3D printing is being hailed as a revolution in the printing industry with UK retailer Maplin becoming the first place to sell them to consumers. 3D printing allows you to create three-dimensional objects and has been called the future of manufacturing. Designers have already started experimenting with 3D printing, Dutch designer Iris van Herpen has created stunning designs for Lady Gaga and Nike have released a football boot with 3D printed studs.
3D machines work by printing tiny layers of plastic on top of each other which create a 3D object. The printers use an online model to print the correct size and shape individual layers. Something like a mobile phone case would typically take around 30 minutes to print using a 3D printer while a piece of complex jewellery a few hours.
The cost of 3D printers is predicted to come down in price as the technology advances and becomes more accessible to the mass market, at the moment they are still expensive and the refill materials are pricey. But with the first generation of 3D printers now available to buy commercially and a printing revolution been hailed exciting things are happening in the industry.
Let’s take a look back at the history of printing and where it all started:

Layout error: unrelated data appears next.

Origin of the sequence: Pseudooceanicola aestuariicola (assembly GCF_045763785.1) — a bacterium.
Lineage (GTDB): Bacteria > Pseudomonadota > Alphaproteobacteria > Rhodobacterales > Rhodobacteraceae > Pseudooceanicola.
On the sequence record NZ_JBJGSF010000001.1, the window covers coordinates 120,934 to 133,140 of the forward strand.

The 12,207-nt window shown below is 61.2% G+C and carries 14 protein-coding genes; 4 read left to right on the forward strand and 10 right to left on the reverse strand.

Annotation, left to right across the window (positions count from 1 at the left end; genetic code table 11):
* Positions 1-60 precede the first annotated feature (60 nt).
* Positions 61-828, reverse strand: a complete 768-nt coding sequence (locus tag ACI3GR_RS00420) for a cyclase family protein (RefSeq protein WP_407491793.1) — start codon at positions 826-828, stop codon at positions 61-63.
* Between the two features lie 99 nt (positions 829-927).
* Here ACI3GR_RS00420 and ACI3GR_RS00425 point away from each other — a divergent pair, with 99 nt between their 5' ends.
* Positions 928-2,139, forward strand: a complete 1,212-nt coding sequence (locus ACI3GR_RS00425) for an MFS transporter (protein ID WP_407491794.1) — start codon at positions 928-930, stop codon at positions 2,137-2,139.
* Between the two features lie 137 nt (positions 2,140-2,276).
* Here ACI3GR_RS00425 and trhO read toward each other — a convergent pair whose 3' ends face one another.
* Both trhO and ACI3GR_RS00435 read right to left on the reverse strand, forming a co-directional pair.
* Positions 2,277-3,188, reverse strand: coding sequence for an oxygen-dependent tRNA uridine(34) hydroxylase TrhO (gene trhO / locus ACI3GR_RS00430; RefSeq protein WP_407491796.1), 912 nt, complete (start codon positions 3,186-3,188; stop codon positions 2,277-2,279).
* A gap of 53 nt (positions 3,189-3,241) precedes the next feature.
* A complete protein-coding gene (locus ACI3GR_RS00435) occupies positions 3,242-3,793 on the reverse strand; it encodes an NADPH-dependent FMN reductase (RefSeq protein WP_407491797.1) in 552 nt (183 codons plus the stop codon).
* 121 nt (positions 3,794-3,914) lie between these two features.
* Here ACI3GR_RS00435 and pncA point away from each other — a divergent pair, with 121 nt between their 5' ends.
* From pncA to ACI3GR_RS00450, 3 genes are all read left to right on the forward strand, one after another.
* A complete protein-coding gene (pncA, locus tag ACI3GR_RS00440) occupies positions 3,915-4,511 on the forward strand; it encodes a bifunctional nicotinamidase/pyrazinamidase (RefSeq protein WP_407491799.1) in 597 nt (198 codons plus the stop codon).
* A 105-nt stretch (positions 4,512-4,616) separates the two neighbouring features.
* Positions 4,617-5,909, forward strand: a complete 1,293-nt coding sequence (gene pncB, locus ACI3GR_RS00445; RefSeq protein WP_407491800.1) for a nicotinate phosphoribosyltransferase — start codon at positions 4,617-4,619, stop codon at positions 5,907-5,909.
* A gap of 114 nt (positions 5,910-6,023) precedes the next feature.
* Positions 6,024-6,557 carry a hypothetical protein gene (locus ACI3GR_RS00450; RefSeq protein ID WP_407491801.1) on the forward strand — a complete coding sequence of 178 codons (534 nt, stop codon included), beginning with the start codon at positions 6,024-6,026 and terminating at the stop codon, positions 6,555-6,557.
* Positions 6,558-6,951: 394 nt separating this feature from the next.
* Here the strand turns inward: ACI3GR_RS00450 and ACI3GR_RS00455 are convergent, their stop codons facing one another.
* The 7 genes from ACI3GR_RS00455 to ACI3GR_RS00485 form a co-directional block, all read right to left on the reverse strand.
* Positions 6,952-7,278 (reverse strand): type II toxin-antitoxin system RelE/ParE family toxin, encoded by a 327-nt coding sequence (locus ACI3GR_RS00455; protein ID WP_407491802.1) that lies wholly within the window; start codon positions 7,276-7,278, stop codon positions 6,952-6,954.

Printing in the broadest sense of the term can be traced back to the use of round cylinder seals for rolling impressions onto clay tables in the early Mesopotamian civilization before 3000BC.
The earliest woodblock printing used ink on carved wooden blocks, which took place in China during the Han Dynasty, flowers printed onto silk can be traced back to this period.Recorded use of block printing onto paper occurred during the T’ang Dynasty between 618 and 906. It is thought the change to paper printing is partly due to the influence of Buddhism to circulate copies of key religious texts.
However, the Egyptians printed onto papyrus paper much earlier. After block printing, came stencil printing then flat-bed printing presses, the first of which were used in Germany by goldsmith Johann Gutenberg in the mid-15th century. The mechanical printing device applied pressed plates to an inked surface resting on paper or cloth, transferring the image. Printing presses based on Gutenberg’s design spread rapidly throughout Europe and the rest of the world, replacing block printing and becoming a modern movable type printer. A movable printer is one that uses movable pieces of metal type and font. Early printing houses were run by ‘master printers’ who owned the shops, selected and edited manuscripts, determined the size of print run and then sold the printed products.
The modern litho printing method is one which uses a simple chemical process to create an image. The so called ‘positive’ part of an image is treated with a water-repelling substance whilst the ‘negative’ section is water-retaining, the ink therefore only sticks to the positive image. You can produce much more detailed print runs using litho printing techniques. A company like Printworks, who are an online printing company specialising in litho printing, is a perfect example of litho printing’s widespread use and popularity.
The 3D printing industry looks set for continued growth, perhaps we could all have 3D printers in our homes in the future printing out our own clothes and accessories?
Brought to you in collaboration with Printworks